large, recognize abnormally folded or formed proteins; involved in proteolysis (breakdown of proteins)
produces cellular energy source (ATP); contains cytochrome enzymes of terminal electron transport necessary for production of ATP; contains enzymes needed for the citric acid cycle, fatty acid oxidation, and oxidative phosphorylation
Genes vs. Chromosomes
Genes: Individual units of inheritance located on chromosome.
Chromosome: coiled structure of chromatin forms genetic code.
Structure composed of tubule and filament structures that contribute to cell shape, movement, and intracellular transport.
Functions common to all cell types
permits transport of some substance but acts as a barrier to others
Substances enter cell passively with little energy required.
Diffusion (movement from higher to lower concentration) is an example of Passive Transport.
movement from higher concentration to lower
membrane passage between extracellular and intracellular environments
movement of some substances across membrane that need help of transport proteins for passage
channel that opens without the need for stimulation
channel that opens in response to stimulation
stimulated by receptor-ligand binding
stimulated by vibration, stretching, and pressure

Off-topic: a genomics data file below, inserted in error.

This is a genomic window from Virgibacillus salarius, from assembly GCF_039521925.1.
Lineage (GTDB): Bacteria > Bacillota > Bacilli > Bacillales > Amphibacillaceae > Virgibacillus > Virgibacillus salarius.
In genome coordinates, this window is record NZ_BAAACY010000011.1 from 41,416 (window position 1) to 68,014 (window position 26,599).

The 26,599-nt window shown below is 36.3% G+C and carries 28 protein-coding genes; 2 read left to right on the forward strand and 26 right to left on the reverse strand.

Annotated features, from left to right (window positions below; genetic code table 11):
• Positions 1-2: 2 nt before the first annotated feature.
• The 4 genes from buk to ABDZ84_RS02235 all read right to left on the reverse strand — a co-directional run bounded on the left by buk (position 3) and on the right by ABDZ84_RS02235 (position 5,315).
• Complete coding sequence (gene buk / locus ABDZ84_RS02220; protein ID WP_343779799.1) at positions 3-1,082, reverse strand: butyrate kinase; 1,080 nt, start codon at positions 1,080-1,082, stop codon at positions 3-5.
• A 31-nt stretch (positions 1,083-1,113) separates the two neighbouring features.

requires energy when transporting particles across membrane such as sodium potassium pump
Primary Active Transport
process requiring direct use of energy (ATP)
Secondary Active Transport
movement of a second substance depends on energy derived from active transport of primary substance
Contransport or Symport
systems in which substances are transported in same direction
Countertransport or Antiport
movement of substances in opposite directions
process used to transport large substances into cells;
Pinocytosis - ATP requiring process of ingesting small vesicles;
Phagocytosis - process of ingesting large particles such as cells, bacteria, damaged cell components
vesicles move from Golgi into cytoplasm and then out of cell via cell membrane
series of metabolic processes that transforms fuel molecules into energy (ATP) and waste products
process of ATP production that occurs without oxygen
chemical reactions of oxidation and reduction between oxygen and nutrient products such as glucose